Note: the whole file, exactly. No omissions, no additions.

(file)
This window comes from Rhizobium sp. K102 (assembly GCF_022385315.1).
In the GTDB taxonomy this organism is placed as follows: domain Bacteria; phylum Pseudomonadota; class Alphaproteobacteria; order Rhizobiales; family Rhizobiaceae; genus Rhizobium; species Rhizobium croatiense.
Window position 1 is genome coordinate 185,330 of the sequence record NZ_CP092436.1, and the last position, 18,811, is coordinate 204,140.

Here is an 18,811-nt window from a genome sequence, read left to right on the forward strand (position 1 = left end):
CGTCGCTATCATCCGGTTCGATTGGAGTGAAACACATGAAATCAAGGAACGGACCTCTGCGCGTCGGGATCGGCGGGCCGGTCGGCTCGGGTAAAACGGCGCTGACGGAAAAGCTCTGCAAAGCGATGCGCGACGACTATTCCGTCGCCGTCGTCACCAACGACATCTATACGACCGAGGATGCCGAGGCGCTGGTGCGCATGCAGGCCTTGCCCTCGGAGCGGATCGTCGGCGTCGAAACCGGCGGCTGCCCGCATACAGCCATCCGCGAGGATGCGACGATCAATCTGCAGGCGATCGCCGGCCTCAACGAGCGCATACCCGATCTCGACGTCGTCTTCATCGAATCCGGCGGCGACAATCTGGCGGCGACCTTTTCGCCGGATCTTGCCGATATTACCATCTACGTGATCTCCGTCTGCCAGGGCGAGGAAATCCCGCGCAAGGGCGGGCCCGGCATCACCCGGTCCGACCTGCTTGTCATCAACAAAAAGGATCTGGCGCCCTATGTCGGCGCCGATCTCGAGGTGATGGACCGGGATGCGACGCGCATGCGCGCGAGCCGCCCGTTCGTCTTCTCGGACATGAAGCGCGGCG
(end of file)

This window comes from Rhizobium sp. K102 (assembly GCF_022385315.1).
In the GTDB taxonomy this organism is placed as follows: domain Bacteria; phylum Pseudomonadota; class Alphaproteobacteria; order Rhizobiales; family Rhizobiaceae; genus Rhizobium; species Rhizobium croatiense.
Window position 1 is genome coordinate 185,330 of the sequence record NZ_CP092436.1, and the last position, 18,811, is coordinate 204,140.

Here is an 18,811-nt window from a genome sequence, read left to right on the forward strand (position 1 = left end):
CGTCGCTATCATCCGGTTCGATTGGAGTGAAACACATGAAATCAAGGAACGGACCTCTGCGCGTCGGGATCGGCGGGCCGGTCGGCTCGGGTAAAACGGCGCTGACGGAAAAGCTCTGCAAAGCGATGCGCGACGACTATTCCGTCGCCGTCGTCACCAACGACATCTATACGACCGAGGATGCCGAGGCGCTGGTGCGCATGCAGGCCTTGCCCTCGGAGCGGATCGTCGGCGTCGAAACCGGCGGCTGCCCGCATACAGCCATCCGCGAGGATGCGACGATCAATCTGCAGGCGATCGCCGGCCTCAACGAGCGCATACCCGATCTCGACGTCGTCTTCATCGAATCCGGCGGCGACAATCTGGCGGCGACCTTTTCGCCGGATCTTGCCGATATTACCATCTACGTGATCTCCGTCTGCCAGGGCGAGGAAATCCCGCGCAAGGGCGGGCCCGGCATCACCCGGTCCGACCTGCTTGTCATCAACAAAAAGGATCTGGCGCCCTATGTCGGCGCCGATCTCGAGGTGATGGACCGGGATGCGACGCGCATGCGCGCGAGCCGCCCGTTCGTCTTCTCGGACATGAAGCGCGGCG